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Breast Cancer Awareness Month: Story Ideas From Johns Hopkins Medicine - 10/02/2013

Breast Cancer Awareness Month: Story Ideas From Johns Hopkins Medicine

Release Date: October 2, 2013

The Johns Hopkins Dome Goes Pink
For the fourth year in a row, the iconic dome atop The Johns Hopkins Hospital’s historic building on Broadway will be lit pink to mark national breast cancer awareness month and to remind women and their loved ones about breast health issues. Look for the pastel hue during nighttime hours throughout the month of October. Contact John Lazarou at 410-502-8902 or [email protected] if assistance is needed to set up live or taped shots.

Facts and Experts
Breast cancer is the second-most-common cause of cancer death in American women. It is estimated that this year in the United States, some 233,000 women will be diagnosed with the disease, and approximately 40,000 will die of it. If detected early, treatment can save thousands of lives. During October, physicians and public health officials encourage women who are 40 and older (before age 40 for African-Americans) to speak with their physicians about breast cancer, and the benefits and risks of screening. To interview Johns Hopkins breast cancer experts about research, treatment, prevention and screening, contact Vanessa Wasta at 410-614-2916 or [email protected]; or John Lazarou at 410-502-8902 or [email protected].

The Johns Hopkins University School of Medicine and its Department of Plastic and Reconstructive Surgery will recognize Breast Reconstruction Awareness (BRA) Day USA on Wednesday, Oct. 16, 2013, with activities that promote education, awareness and care related to post-mastectomy breast reconstruction. Johns Hopkins activities, affiliated with the national celebration, include the following:

Human Ribbon (Photo-op)/Musical Routine
More than 20 participants, wearing pink shirts, will meet in the common area between the Armstrong Medical Education Building, at 1620 McElderry St., and the Johns Hopkins Outpatient Clinic, at 601 North Caroline St., to form a human pink ribbon, the international symbol of breast cancer awareness. This will be followed by a dancing and singing routine to draw attention to BRA Day.

Speaker Series
In honor of BRA Day USA, Johns Hopkins is hosting an inaugural breast reconstruction awareness day speaker series titled “Closing the Loop on Breast Cancer.” The series speakers will discuss breast reconstruction options and challenges, as well as the role of the surgical oncologist and nurses. The event will be held on the first floor of the Armstrong Medical Education Building, 1620 McElderry St., starting at 4:30 p.m. and concluding at 7:30 p.m. The event is free and open to the public.

Feature Story ideas
Women undergoing treatment for breast cancer—and even those who were treated years ago—have more breast reconstruction options than ever before, from implants to the use of natural tissue to rebuild breasts. Michele A. Manahan, M.D., assistant professor of plastic and reconstructive surgery at Johns Hopkins, can discuss the most advanced microsurgical techniques for breast reconstruction, as well as the risks and benefits of reconstructive surgery. Here is a link to a patient info seminar on this subject matter from April 2011.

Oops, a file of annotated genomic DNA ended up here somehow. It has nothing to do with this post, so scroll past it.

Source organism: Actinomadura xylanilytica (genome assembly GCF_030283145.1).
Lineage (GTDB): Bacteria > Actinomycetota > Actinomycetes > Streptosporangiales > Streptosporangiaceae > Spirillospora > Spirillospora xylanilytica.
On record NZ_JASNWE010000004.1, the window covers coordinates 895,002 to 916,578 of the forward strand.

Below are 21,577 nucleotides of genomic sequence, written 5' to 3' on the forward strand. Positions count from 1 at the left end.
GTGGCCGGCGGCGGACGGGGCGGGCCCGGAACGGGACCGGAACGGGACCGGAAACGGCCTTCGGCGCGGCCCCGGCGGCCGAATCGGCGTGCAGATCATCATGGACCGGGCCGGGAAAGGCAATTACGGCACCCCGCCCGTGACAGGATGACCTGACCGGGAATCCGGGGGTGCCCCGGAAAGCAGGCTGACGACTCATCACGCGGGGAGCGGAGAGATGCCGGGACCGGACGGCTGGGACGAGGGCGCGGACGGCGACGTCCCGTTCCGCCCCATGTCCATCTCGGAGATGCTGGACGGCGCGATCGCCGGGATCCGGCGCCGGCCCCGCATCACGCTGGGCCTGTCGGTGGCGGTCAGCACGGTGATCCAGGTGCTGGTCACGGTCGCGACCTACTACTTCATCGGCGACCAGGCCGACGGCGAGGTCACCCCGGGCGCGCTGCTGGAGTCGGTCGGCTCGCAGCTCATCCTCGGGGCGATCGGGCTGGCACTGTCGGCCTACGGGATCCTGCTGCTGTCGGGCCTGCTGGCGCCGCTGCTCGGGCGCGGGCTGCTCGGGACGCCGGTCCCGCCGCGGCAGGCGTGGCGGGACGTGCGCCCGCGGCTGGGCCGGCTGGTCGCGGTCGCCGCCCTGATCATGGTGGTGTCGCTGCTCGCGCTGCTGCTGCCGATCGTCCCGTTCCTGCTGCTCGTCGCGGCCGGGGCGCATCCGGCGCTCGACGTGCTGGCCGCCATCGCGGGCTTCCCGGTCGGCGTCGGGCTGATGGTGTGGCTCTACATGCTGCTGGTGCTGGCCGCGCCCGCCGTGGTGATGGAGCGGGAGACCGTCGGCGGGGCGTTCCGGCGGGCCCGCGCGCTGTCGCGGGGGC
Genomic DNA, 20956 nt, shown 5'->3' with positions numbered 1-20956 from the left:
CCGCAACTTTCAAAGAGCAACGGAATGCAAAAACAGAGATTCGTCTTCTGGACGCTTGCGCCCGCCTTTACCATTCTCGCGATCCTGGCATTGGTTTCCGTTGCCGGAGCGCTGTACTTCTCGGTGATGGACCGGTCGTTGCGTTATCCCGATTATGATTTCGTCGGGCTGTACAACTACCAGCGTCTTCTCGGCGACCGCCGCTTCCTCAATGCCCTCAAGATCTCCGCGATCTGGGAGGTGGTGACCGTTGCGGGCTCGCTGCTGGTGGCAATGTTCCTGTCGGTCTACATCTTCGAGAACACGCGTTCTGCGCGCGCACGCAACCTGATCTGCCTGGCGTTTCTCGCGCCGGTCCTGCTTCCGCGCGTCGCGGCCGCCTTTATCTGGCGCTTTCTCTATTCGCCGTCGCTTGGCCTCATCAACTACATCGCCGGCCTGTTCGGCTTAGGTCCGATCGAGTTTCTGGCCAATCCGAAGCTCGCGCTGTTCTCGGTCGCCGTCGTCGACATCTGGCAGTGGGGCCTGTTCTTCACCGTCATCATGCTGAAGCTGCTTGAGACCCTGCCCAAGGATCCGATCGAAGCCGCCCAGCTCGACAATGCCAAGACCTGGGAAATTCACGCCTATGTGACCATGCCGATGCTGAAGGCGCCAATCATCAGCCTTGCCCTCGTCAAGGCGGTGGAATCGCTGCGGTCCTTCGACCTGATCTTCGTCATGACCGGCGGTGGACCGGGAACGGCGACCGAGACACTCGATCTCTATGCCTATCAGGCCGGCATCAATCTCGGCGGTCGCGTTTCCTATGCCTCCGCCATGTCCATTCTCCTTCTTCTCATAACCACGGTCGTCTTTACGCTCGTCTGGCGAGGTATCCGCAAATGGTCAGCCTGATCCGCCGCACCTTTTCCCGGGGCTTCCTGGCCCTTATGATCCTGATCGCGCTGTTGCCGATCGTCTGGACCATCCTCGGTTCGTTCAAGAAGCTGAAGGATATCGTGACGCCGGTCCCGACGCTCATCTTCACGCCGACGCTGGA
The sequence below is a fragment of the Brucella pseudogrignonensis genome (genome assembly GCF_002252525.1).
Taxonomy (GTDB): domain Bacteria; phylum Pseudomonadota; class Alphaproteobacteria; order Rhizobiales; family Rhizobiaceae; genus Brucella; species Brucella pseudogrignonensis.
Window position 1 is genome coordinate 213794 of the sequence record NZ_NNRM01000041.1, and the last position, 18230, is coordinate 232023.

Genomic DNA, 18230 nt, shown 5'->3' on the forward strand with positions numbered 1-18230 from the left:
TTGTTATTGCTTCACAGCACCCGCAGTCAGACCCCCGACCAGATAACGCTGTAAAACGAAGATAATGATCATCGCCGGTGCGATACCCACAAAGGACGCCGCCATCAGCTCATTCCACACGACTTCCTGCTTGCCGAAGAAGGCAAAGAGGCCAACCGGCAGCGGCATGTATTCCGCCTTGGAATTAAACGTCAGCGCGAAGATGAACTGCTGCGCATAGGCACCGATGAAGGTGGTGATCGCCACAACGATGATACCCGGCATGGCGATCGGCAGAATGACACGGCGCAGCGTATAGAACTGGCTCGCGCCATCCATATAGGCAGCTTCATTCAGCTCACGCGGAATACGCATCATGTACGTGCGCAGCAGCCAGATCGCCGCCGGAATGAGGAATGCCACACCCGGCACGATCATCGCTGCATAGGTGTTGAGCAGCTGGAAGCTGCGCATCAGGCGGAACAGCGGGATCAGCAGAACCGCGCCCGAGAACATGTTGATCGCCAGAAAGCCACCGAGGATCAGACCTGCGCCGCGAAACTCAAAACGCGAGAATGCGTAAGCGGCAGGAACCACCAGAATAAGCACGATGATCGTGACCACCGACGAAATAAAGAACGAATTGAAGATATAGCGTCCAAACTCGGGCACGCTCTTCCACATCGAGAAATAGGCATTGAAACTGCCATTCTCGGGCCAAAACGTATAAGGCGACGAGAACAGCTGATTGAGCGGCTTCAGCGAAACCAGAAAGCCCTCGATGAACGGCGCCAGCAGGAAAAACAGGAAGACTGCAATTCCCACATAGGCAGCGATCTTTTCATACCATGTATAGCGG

Manahan’s presentation starts at the 28:30 mark

Pam Vierra, a mother of three from central Pennsylvania, was diagnosed with breast cancer and decided to visit Johns Hopkins for a second opinion. She tells about her breast cancer treatment and breast reconstruction experience at the Johns Hopkins Breast Center, and how it changed her life.

The Johns Hopkins Hospital’s Department of Radiology is expanding its breast imaging services with the use of a new technology, tomosynthesis or 3-D mammography, now available at Johns Hopkins Imaging’s Green Spring Station location. Breast tomosynthesis creates 3-D images constructed from many 1-millimeter electronic “slices,” taken at the same time as standard mammography and performed at the same time with the same system. Previous research shows that mammography with 2-D imaging together with tomosynthesis is associated with improved breast cancer detection and a 40 percent reduction in the number of so-called “false positives” (tissue overlap that initially appears to be suspicious but then is found to be normal).

While there are millions of cancer survivors, there are scores more living with cancer, and some with metastatic cancer that has spread beyond its original site to other parts of the body. The Johns Hopkins Breast Center team has developed a novel retreat program for women facing metastatic disease, in which they and their spouses or partners spend a weekend discussing and learning how to cope with incurable cancer. Johns Hopkins offers similar retreats for pancreatic and colon cancer patients as well.

One of the most underfunded areas of cancer research is prevention, but at Johns Hopkins, a group of scientists committed to prevention research have several projects. Among them: a study of leptin, a cancer-promoting hormone secreted by fat cells, which scientists are trying to block; a study assessing the potential benefits of soy, statin drugs and broccoli sprouts; and a study of  biomarkers that can spot aggressive cancers earlier. More information:


For the Media

Media contacts:

John Lazarou  
[email protected]

Helen Jones
[email protected]